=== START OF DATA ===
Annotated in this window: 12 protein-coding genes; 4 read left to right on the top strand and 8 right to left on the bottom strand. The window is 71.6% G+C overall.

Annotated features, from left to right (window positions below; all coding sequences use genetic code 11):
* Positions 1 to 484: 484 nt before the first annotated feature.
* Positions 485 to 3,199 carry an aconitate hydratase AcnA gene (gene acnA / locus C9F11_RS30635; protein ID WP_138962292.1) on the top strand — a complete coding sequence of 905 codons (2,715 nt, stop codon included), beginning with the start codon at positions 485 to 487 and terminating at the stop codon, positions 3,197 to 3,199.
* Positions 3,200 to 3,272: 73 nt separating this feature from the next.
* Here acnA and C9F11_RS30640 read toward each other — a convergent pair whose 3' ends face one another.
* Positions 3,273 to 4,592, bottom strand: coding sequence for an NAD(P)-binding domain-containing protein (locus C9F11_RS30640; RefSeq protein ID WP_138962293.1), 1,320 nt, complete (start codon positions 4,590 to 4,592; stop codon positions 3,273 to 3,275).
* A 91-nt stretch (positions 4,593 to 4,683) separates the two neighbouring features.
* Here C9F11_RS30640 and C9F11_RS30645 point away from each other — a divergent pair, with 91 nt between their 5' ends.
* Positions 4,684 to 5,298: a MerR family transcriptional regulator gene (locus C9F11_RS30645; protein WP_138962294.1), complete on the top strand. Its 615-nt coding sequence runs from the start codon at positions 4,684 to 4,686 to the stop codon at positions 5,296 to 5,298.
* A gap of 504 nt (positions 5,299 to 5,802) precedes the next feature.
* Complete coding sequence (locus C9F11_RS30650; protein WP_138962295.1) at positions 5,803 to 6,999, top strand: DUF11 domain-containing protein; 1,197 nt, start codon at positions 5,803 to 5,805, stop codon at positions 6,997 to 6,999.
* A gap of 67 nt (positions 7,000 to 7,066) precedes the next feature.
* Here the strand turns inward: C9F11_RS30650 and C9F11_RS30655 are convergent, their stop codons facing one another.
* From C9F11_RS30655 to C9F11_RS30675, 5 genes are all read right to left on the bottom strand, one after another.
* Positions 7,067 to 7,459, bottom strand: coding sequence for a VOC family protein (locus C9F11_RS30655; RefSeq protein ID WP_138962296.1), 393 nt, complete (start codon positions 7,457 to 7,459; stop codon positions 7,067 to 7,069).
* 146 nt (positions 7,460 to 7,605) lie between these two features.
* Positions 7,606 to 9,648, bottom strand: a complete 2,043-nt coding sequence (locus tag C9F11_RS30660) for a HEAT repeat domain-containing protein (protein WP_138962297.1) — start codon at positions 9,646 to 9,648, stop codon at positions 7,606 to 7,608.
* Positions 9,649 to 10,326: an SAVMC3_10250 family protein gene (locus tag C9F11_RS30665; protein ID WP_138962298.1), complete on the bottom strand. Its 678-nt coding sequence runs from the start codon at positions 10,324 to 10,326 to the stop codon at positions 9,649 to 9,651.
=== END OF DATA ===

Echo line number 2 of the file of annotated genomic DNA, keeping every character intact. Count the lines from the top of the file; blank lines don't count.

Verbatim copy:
Annotated features, from left to right (window positions below; all coding sequences use genetic code 11):